The “Dialogue” is the scripted verbal instruction for the 26 postures and 2 breathing exercises taught by every Bikram teacher around the world. In Bikram yoga, the teacher does not practice yoga with the class nor does the teacher demonstrate postures. Instead, it is 90 minutes of precise, step-by-step directions on how to enter the pose, how to do the pose, why you do it, and how to exit the pose. As a teacher in training, you must learn it. Verbatim. Period.
A copy of the dialogue becomes a trainee’s Bible for the next 9 weeks and the two rarely separate. Trainees walk with it in their hands, study it and mutter under their breaths in an effort to be discreet as they memorize the words. At least, that’s how the learning starts. As the days and weeks progress at training, all shame evaporates and trainees speak the dialogue out load without a care. You hear it in the elevator, the bathroom stalls, the hallways, and in the supermarket aisles. A cacophony of voices reciting dialogue is like hundreds of broken records on repeat.
People learn dialogue differently. Some are visual learners and draw the body parts in the text. Others listen to a recorded version of themselves reciting a pose. Some write out the words of dialogue from memory. Using flash cards and a mnemonic device, I took the first letter of every sentence of each paragraph and created an acronym. No matter how the information gets into your brain, it must also come out of your mouth.
It helps to find study partners so that your study buddies do the yoga posture as you direct them. At this point, there is no correcting. You are just trying to get the words out. When people gather by the pool, in the lobby, or in the parking lot to do this, it looks like the different groups are playing bizarre games of “Simon Says”. Staff reminds us not to practice our yoga poses in front of other hotel guests. Normal human beings freak out when they suddenly see trainees break out into a yoga pose in public. Below, fellow trainee and New Yorker, Dionne Presinal is taking her chances. She is practicing standing head to knee pose in what appears to be the Target parking lot (photo taken by Melodie Yoshida).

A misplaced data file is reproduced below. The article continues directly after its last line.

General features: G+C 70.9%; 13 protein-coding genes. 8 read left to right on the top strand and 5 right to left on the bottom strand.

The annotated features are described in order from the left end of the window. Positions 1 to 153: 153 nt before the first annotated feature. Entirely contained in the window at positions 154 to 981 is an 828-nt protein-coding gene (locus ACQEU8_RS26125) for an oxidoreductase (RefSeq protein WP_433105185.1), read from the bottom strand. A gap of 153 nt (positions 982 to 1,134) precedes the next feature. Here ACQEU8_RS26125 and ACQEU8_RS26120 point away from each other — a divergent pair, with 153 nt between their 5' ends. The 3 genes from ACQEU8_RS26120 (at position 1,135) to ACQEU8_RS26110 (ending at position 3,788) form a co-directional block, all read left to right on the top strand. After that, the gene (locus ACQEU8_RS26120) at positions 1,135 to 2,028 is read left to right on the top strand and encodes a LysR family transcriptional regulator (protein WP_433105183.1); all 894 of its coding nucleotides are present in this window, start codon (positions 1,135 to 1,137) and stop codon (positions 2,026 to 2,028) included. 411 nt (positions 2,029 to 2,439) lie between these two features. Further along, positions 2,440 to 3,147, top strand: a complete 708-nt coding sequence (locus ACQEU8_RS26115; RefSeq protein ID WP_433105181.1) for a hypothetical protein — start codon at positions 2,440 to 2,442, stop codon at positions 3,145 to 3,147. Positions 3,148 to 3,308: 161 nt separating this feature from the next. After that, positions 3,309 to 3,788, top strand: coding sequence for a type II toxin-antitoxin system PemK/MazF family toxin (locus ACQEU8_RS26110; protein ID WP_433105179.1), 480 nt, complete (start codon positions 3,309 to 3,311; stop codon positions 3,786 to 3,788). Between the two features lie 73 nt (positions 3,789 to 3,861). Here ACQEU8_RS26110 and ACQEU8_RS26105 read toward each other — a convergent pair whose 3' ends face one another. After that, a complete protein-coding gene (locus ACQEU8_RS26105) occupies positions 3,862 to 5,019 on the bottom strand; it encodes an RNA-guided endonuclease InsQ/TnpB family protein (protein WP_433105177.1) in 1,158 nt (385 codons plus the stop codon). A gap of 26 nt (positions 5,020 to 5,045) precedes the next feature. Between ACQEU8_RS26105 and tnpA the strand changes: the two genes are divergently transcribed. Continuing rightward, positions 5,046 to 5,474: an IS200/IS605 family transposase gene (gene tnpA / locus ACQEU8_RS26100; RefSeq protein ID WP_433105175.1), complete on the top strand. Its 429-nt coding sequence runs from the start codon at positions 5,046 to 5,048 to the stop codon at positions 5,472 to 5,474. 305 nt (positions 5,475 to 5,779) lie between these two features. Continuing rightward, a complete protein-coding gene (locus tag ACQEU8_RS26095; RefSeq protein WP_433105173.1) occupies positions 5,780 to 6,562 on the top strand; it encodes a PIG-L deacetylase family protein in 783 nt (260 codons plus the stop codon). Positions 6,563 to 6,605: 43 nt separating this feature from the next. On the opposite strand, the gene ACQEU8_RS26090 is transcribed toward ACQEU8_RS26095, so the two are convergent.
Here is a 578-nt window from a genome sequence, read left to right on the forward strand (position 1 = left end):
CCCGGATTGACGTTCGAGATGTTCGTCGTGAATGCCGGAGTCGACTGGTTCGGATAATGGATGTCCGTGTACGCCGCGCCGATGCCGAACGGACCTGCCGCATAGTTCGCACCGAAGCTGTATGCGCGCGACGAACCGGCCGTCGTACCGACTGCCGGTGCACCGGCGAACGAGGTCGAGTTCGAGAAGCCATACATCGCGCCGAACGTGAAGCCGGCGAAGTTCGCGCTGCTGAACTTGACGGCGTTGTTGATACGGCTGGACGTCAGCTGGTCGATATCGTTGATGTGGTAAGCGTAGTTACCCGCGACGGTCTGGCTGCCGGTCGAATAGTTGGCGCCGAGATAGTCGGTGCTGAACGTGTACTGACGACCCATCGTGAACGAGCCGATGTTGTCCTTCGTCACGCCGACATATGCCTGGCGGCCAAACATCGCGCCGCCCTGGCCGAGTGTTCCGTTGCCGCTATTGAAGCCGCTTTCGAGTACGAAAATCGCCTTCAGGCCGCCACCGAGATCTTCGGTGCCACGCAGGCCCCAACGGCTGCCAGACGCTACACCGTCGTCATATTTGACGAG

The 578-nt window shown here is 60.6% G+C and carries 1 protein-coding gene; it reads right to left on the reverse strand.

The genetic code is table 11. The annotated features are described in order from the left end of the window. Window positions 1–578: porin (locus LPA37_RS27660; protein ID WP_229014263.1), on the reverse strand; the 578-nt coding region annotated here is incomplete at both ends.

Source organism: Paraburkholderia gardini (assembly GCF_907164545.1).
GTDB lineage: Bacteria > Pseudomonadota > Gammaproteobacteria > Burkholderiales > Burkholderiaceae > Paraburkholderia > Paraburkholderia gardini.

Trainees who still insist on studying alone do so with inanimate object(s). They simply look at it and talk to it: a plant, a line of shampoo bottles, or a wall. One Saturday afternoon, I studied at the beach and I yelled out instructions for a backward bend at the ocean. A school of dolphins swam by. One of my trainee friends said, “You were so commanding, I swear I saw a dolphin backbend for you.”
Dialogue memorization and recitation are monotonous but these ways are the most efficient way to learn all the postures in such a short period of time. Trainees are tested in posture clinic where the group of 400 gets divided into 10 groups 40. Each trainee must stand up in front of this smaller group and recite one posture as 3 other trainees follow while 2-3 teachers listen. When all 40 trainees finish reciting one posture, they move on to the next posture in the series until 24 postures are covered (2 postures are skipped since those two are repeated often with short instructions). Posture clinics serve as class simulations so that trainees have the opportunity to recite each posture and receive feedback from teachers.
The most important teacher you do this for is Bikram himself. Every single trainee must deliver the dialogue of the first posture, half moon pose, to Bikram in front of all the trainees. He gives feedback to each individual. It generally takes two weeks to get through everybody. Some trainees deliver flawless dialogue, others forget words, phrases, even sections, others speak monotonously, while other talk like an auctioneer spitting out words in rapid fire without breathing so that the experience could be over as quickly as possible. We are all nervous as hell regardless of how prepared you are. I have great admiration for the non-native English speakers who must learn dialogue in English and after training, go back to their countries and re-learn it in their native tongues. Often, these folks fare better than the native English speakers since they have to work twice as hard.
After the first two weeks, the pace quickens. Trainees must prepare to recite one posture per day in posture clinic. If a posture is short, it is conceivable to go through all 40 people and deliver dialogue for the next posture…thereby getting to two postures in one day.
I hated posture clinic…every single minute of it. I never loved it or even grew to like it. I felt sick every time; my stomach churned. I felt I needed to be perfect. I felt like I was being judged. I felt I had to be first all the time. All my issues came tumbling out and there were some really emotional days. It is easy to have breakdowns when one is tired, stressed, and sleep deprived. Looking back, I wish I wasn’t so hard on myself.
Posture clinics are just simulations. The real teaching happens when you are in that hot room, giving verbal instructions to your students. As a trainee, you learn the dialogue verbatim since it is your main teaching arsenal. As a new teacher, you learn to communicate with your students. You speak and they listen. They move their bodies and you watch and respond appropriately, sometimes giving an individual correction. It this kind of dialogue you want to have with your students.
Nevertheless, when you live in a yoga bubble for 9 weeks, it easy to forget the big picture and focus on the task at hand. Fellow trainee Melodie Yoshida from Hawaii captures it perfectly in this photo as she studied dialogue for a posture.